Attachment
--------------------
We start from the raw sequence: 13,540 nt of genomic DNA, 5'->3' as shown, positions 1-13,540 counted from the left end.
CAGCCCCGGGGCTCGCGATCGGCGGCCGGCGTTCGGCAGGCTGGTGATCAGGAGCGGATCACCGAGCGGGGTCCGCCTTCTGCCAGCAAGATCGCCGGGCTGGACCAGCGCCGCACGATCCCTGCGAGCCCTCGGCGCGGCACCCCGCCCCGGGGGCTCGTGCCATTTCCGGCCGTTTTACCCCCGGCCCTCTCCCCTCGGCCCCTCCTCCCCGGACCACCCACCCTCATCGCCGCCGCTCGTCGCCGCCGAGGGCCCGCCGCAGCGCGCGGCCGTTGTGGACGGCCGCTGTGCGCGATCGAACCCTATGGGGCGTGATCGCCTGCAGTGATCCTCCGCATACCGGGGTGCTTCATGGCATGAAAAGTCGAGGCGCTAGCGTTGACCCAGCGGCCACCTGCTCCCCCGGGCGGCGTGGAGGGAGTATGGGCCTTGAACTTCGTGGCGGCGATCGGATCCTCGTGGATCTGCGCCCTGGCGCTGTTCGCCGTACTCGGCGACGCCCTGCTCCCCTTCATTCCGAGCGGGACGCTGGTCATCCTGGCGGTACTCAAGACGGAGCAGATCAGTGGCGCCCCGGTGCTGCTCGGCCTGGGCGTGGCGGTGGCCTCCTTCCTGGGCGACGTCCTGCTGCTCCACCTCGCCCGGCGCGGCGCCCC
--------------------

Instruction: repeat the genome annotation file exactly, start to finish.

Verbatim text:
We start from the raw sequence: 13,540 nt of genomic DNA, 5'->3' as shown, positions 1-13,540 counted from the left end.
CAGCCCCGGGGCTCGCGATCGGCGGCCGGCGTTCGGCAGGCTGGTGATCAGGAGCGGATCACCGAGCGGGGTCCGCCTTCTGCCAGCAAGATCGCCGGGCTGGACCAGCGCCGCACGATCCCTGCGAGCCCTCGGCGCGGCACCCCGCCCCGGGGGCTCGTGCCATTTCCGGCCGTTTTACCCCCGGCCCTCTCCCCTCGGCCCCTCCTCCCCGGACCACCCACCCTCATCGCCGCCGCTCGTCGCCGCCGAGGGCCCGCCGCAGCGCGCGGCCGTTGTGGACGGCCGCTGTGCGCGATCGAACCCTATGGGGCGTGATCGCCTGCAGTGATCCTCCGCATACCGGGGTGCTTCATGGCATGAAAAGTCGAGGCGCTAGCGTTGACCCAGCGGCCACCTGCTCCCCCGGGCGGCGTGGAGGGAGTATGGGCCTTGAACTTCGTGGCGGCGATCGGATCCTCGTGGATCTGCGCCCTGGCGCTGTTCGCCGTACTCGGCGACGCCCTGCTCCCCTTCATTCCGAGCGGGACGCTGGTCATCCTGGCGGTACTCAAGACGGAGCAGATCAGTGGCGCCCCGGTGCTGCTCGGCCTGGGCGTGGCGGTGGCCTCCTTCCTGGGCGACGTCCTGCTGCTCCACCTCGCCCGGCGCGGCGCCCC